Sept. 26: Red 'Letter' Day for OSHA
We're already seeing a spurt of new standards as the Bush administration nears its end, notwithstanding an OMB directive that suggested non-essential standards should not be issued at this point. Something similar happened last Friday when OSHA posted 14 letters of interpretation – a bounty that is hard to understand. These letters, useful to employers because they state how the agency’s enforcement officers will interpret a given situation against a certain standard, usually trickle out at a snail's pace.
The Sept. 26 haul touched several standards, including Hazard Communication, emergency eyewash and showers, safe sharps (bloodborne pathogens, BBP), the OSHA 10-hour construction safety training, HAZWOPER, and the powered industrial trucks standard. The letters themselves, signed by Richard Fairfax, director of OSHA's Directorate of Enforcement Programs, are dated in April and May 2008. It's typical for the agency to post letters months after the actual issuance and after they were received.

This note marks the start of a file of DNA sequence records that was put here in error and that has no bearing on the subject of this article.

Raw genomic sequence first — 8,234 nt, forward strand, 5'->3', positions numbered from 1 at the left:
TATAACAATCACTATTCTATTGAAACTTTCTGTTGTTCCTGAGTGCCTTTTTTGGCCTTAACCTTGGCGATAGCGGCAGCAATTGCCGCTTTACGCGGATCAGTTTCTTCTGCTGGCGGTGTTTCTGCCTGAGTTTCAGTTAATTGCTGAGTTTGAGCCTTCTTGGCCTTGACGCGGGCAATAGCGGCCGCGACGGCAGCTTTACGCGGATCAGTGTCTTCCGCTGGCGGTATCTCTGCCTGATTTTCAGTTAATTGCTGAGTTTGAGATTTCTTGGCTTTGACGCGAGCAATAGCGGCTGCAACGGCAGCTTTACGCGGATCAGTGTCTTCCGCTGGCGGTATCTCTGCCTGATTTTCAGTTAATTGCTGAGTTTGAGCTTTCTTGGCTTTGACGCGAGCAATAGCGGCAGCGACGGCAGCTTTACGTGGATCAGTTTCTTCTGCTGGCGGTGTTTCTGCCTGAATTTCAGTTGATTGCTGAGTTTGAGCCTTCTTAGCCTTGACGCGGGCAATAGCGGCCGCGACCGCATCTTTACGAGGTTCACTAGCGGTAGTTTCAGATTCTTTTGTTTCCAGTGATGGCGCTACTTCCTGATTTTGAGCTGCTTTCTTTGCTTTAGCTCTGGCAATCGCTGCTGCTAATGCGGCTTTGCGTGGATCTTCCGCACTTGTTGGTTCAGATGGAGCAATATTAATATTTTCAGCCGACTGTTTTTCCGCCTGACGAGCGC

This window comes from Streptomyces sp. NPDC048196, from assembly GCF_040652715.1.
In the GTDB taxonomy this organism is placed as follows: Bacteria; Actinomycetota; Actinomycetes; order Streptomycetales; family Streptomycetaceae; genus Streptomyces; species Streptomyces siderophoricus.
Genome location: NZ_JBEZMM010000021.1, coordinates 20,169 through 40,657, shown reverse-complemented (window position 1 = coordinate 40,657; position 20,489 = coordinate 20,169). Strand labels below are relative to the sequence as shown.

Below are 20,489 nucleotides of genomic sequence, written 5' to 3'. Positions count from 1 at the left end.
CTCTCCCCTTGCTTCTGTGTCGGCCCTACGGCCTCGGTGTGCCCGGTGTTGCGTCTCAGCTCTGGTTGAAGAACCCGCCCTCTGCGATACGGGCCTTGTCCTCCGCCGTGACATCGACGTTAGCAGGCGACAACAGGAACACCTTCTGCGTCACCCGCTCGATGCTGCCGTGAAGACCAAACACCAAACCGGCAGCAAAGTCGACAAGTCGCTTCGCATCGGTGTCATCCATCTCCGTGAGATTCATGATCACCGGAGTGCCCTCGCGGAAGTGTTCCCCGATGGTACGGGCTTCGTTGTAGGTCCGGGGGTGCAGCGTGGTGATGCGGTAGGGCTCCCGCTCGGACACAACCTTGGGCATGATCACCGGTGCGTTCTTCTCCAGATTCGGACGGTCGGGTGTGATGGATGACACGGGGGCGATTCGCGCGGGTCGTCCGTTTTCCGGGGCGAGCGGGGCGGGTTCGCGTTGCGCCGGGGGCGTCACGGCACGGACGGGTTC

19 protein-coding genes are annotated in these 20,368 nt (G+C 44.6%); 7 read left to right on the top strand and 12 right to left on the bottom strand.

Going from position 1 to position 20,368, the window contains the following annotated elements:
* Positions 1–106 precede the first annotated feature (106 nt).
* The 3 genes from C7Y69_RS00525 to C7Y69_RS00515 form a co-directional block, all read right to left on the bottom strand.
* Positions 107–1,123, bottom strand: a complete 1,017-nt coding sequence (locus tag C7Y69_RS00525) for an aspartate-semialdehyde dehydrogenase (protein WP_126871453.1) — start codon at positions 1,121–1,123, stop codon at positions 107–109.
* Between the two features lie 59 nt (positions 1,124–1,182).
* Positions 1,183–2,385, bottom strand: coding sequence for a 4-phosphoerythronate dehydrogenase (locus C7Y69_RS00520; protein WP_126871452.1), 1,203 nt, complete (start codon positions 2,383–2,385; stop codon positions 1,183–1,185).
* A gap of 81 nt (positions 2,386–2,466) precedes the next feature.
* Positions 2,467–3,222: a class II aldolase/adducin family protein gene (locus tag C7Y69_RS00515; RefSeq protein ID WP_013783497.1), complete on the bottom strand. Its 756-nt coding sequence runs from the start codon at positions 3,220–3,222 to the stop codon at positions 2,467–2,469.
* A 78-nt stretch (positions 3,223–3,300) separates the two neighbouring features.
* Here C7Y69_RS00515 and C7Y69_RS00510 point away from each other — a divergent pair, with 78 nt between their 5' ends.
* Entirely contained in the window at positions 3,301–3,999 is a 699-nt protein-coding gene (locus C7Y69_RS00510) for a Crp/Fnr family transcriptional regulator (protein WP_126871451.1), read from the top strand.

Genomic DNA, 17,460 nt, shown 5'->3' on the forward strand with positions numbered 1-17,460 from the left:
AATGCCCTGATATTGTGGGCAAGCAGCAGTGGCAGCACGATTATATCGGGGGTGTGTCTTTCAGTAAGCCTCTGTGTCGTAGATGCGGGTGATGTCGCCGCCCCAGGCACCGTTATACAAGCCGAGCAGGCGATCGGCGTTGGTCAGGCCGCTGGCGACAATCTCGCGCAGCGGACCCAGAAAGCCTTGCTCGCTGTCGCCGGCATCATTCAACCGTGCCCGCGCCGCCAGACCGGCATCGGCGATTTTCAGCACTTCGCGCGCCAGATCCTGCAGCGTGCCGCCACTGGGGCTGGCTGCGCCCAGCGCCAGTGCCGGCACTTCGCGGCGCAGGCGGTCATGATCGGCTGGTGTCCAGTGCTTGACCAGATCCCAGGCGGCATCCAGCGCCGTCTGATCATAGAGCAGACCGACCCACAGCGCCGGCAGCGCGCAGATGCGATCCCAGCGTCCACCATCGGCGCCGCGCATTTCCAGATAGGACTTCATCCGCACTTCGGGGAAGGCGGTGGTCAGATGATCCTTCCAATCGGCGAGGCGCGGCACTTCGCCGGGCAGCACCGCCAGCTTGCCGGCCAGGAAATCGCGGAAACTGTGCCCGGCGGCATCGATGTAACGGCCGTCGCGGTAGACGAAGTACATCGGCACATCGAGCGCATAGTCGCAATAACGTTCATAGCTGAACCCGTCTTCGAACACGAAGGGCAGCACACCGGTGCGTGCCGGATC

One of these new ones has Fairfax informing Dr. William A. Hyman of Texas A&M University's Department of Environmental Engineering that an employer's contractual relationship with a supplier, possibly steering the employer toward a certain safety device, does not override the BBP standard's key requirement (29 CFR 1910.1030) that the employer must minimize or eliminate employees' exposure, however that is achieved. Another, dated April 18, 2008, and answering a question from Moraima Lugo-Millan of Hazardous Materials Information Division of Defense Supply Center-Richmond, states that an MSDS stating that its information is "valid on the date of printing only" violates the HazCom standard (29 CFR 1910.1200) because it does not state the date of the MSDS's preparation. MSDSs are valid until the next time that that chemical is shipped to the user, Fairfax noted.
To read all of the letters, visit this OSHA site.